Playing Pokémon Go adds days to your average life expectancy—as long as you keep up the activity indefinitely, according to a study by Microsoft and Stanford University researchers.

The researchers found that playing the game “added a total of 144 billion steps,” collectively, to people’s daily step count. That amounts to an extra 192 steps daily per user.

Using a bit of extrapolation, the researchers tied these gains to potentially vast improvements in public health. Assuming the players (aged 15 to 49) continued participating at that rate indefinitely, “this would be associated with 41.4 days of additional life expectancy,” the researchers calculated.

In the United States, where 25 million people reportedly play the game regularly, the researchers estimated that “this would translate to 2.825 million years additional life added to US users.”

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That’s a big “if,” of course. The study tracked participants only for 30 days before and after the researchers deemed they had started to play the game. Projecting their results to some far out point in the future is an incredible stretch, especially for an activity that has all the hallmarks of a passing fad.

Though the game, developed by Niantic, a firm spun out from Google goog , in partnership with Japanese game-maker Nintendo, is still massively popular, players’ engagement has already begun to taper off. The number of players has dropped by more than 10 million since peaking at 45 million in mid-July.

The study has other limitations as well. As the paper notes, the researchers based their findings on a potentially biased population sample by tracking only people who were willing and able to (a) afford a fitness tracking device (the recently axed Microsoft Band), (b) share their data with Microsoft msft . This included nearly 32,000 people for the duration of the study between July and August this summer.

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More interesting than the headline-grabbing claim about extending life was the method of combining search engine data with wearable data to investigate the bodily impacts of augmented reality gaming, which mixes reality with computer graphics. The researchers narrowed down the people, noted above, as players based on their search engine logs (using Microsoft’s Bing, of course).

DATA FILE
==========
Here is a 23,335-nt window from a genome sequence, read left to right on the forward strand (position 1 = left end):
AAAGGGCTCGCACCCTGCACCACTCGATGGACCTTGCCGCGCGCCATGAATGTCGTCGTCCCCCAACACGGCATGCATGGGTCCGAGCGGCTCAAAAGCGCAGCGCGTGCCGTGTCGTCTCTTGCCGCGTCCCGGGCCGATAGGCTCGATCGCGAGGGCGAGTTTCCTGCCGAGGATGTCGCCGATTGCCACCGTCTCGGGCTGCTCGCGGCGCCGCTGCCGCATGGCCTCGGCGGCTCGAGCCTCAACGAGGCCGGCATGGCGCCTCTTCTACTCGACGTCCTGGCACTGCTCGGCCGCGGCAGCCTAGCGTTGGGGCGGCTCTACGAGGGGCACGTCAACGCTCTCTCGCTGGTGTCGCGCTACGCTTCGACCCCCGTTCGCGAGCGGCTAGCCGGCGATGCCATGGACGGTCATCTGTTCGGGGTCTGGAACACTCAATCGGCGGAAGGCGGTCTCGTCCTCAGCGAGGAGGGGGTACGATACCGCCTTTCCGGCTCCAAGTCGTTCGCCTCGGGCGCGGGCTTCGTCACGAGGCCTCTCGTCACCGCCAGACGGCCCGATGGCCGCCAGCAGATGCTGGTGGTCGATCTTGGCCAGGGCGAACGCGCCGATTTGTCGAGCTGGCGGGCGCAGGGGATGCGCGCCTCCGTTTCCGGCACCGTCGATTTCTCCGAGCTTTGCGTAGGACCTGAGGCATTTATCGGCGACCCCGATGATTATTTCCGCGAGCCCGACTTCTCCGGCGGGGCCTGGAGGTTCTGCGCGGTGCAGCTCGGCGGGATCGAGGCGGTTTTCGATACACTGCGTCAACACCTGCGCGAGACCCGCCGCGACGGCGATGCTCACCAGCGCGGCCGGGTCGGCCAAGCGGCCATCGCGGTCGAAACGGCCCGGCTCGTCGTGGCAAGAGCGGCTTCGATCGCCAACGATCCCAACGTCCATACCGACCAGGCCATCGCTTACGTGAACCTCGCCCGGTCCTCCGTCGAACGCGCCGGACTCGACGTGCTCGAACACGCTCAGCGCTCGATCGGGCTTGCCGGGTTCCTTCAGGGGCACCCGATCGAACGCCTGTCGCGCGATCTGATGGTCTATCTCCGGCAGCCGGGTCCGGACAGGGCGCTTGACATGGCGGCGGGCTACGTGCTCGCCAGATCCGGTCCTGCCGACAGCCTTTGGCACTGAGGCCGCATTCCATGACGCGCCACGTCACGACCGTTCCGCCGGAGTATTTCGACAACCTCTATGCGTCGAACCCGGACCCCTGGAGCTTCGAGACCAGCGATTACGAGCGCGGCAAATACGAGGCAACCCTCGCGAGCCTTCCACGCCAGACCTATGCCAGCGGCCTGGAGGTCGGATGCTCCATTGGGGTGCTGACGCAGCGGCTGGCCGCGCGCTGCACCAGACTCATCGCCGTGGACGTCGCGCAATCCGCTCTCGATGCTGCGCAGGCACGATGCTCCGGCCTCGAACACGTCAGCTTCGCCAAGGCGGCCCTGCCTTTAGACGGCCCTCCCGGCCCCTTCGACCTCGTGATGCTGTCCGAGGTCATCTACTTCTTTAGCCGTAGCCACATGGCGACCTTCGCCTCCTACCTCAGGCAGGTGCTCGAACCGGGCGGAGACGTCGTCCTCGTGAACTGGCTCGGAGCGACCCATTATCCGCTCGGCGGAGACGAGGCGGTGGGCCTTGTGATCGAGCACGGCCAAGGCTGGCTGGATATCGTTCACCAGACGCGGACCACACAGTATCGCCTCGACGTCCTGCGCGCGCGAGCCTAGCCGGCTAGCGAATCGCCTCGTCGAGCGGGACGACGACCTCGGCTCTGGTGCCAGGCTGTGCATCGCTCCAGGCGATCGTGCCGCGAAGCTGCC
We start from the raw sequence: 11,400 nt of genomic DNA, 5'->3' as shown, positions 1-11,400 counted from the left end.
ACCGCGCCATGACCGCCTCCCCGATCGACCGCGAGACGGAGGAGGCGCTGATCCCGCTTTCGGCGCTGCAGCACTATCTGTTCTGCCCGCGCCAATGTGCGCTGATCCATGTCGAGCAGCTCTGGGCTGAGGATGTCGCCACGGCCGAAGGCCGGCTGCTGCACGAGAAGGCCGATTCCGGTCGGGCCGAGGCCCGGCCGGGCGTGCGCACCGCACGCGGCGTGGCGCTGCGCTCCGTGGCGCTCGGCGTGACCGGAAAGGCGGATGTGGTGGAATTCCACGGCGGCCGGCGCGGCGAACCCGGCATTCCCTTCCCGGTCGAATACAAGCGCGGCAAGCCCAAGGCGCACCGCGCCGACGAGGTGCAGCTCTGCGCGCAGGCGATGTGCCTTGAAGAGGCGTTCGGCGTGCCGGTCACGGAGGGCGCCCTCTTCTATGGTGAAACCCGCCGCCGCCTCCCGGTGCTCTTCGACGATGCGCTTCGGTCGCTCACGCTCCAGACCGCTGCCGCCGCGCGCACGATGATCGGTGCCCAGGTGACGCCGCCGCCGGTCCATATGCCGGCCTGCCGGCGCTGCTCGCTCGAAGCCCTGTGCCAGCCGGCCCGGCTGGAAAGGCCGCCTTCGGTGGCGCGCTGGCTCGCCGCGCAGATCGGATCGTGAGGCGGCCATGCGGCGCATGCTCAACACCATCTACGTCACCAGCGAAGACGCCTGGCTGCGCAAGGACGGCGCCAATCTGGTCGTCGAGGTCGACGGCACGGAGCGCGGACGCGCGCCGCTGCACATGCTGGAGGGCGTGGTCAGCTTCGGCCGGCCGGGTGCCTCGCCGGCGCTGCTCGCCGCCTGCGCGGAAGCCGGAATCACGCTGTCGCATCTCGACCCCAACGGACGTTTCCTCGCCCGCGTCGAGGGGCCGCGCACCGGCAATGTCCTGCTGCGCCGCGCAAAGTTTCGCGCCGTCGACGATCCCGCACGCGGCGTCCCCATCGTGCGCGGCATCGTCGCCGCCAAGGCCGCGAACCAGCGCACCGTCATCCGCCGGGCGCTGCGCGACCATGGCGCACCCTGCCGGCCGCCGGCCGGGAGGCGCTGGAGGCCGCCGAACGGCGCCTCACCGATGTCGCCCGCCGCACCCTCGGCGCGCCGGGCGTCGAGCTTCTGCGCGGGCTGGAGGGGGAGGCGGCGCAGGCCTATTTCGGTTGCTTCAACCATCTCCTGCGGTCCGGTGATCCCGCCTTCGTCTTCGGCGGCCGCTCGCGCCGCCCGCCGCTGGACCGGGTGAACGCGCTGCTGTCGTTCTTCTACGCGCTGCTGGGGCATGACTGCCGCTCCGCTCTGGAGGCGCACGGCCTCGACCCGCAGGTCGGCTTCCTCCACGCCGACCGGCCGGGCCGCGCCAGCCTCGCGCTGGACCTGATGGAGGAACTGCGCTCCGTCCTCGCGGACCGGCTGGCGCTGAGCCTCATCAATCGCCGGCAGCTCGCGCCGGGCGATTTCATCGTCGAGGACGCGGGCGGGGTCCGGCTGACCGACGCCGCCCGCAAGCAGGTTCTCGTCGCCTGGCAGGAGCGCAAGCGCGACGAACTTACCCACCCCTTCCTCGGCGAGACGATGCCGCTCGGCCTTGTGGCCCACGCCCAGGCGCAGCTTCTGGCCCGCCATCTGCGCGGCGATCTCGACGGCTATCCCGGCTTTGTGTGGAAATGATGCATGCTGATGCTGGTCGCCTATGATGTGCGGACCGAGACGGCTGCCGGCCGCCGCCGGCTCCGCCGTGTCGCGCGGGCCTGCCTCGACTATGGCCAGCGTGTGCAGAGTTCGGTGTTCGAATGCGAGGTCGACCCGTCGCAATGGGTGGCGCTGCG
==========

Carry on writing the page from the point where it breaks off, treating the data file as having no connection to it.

Studying those search records, the researchers categorized anyone who queried something telling, like “pokemon go iv calculator,” a tool for determining certain stats about the fantasy creatures, as a player; whereas anyone who searched for something more general, like “pokemon go,” did not make the cut. This yielded 1,420 players out of the total 32,000 people mentioned above.

Next the researchers compared their physical activity, as tracked by the accelerometers in their Microsoft Bands, with a control group of 50,000 regular Microsoft Band wearers and with the remaining group of non-players. That’s how they arrived at their finding that Pokémon Go players hiked an additional “equivalent to walking around the equator 2,724 times or 143 round trips to the moon,” in sum.

Augmented reality games are likely to stick around, even if Pokémon Go inevitably fades away. This research is an encouraging first stab at investigating the “large potential impact that activity-encouraging games could have on society,” as the paper puts it, rosily.

To the hyped up health claims, Fortune would add a note of caution and sobriety. Despite touting longer lifespans, the study did not assess how much life a person might waste away patrolling the world for make-believe critters. And it failed to mention the possibility of getting hit by a moving vehicle, or stumbling into some other fatal accident, while having one’s head buried in a phone screen and hunting for virtual monsters.

Sorry, someone had to be the downer.